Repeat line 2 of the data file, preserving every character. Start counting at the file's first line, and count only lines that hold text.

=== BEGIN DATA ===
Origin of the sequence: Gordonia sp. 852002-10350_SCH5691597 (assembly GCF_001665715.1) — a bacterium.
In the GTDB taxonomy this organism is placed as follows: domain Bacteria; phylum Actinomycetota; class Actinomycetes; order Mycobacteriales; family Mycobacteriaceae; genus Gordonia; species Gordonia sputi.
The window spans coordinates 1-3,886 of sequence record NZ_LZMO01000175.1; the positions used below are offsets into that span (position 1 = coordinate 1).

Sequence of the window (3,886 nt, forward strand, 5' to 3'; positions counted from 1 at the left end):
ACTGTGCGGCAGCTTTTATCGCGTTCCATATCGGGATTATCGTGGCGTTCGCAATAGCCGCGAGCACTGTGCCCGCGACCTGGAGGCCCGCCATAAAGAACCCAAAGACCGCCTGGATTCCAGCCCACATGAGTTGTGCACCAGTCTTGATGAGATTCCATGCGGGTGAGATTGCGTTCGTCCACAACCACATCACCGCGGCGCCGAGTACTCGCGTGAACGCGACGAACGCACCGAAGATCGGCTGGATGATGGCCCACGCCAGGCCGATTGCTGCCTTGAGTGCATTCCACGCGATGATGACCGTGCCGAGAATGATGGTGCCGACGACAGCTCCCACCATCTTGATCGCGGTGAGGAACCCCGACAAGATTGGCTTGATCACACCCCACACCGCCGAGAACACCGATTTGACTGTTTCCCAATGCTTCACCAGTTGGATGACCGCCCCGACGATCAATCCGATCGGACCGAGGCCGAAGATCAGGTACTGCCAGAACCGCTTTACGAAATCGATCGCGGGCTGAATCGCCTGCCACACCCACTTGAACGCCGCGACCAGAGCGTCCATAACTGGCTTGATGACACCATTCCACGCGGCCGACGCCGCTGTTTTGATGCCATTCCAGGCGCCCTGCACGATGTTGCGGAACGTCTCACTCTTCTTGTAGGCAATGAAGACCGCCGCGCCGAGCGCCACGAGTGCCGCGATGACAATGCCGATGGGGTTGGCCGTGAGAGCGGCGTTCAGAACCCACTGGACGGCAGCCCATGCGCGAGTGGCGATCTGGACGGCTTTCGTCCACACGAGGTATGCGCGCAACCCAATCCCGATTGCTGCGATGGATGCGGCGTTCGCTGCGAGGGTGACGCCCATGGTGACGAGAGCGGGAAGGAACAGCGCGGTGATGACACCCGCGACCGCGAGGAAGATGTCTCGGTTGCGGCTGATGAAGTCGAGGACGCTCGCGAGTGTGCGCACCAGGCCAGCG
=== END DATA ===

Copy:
In the GTDB taxonomy this organism is placed as follows: domain Bacteria; phylum Actinomycetota; class Actinomycetes; order Mycobacteriales; family Mycobacteriaceae; genus Gordonia; species Gordonia sputi.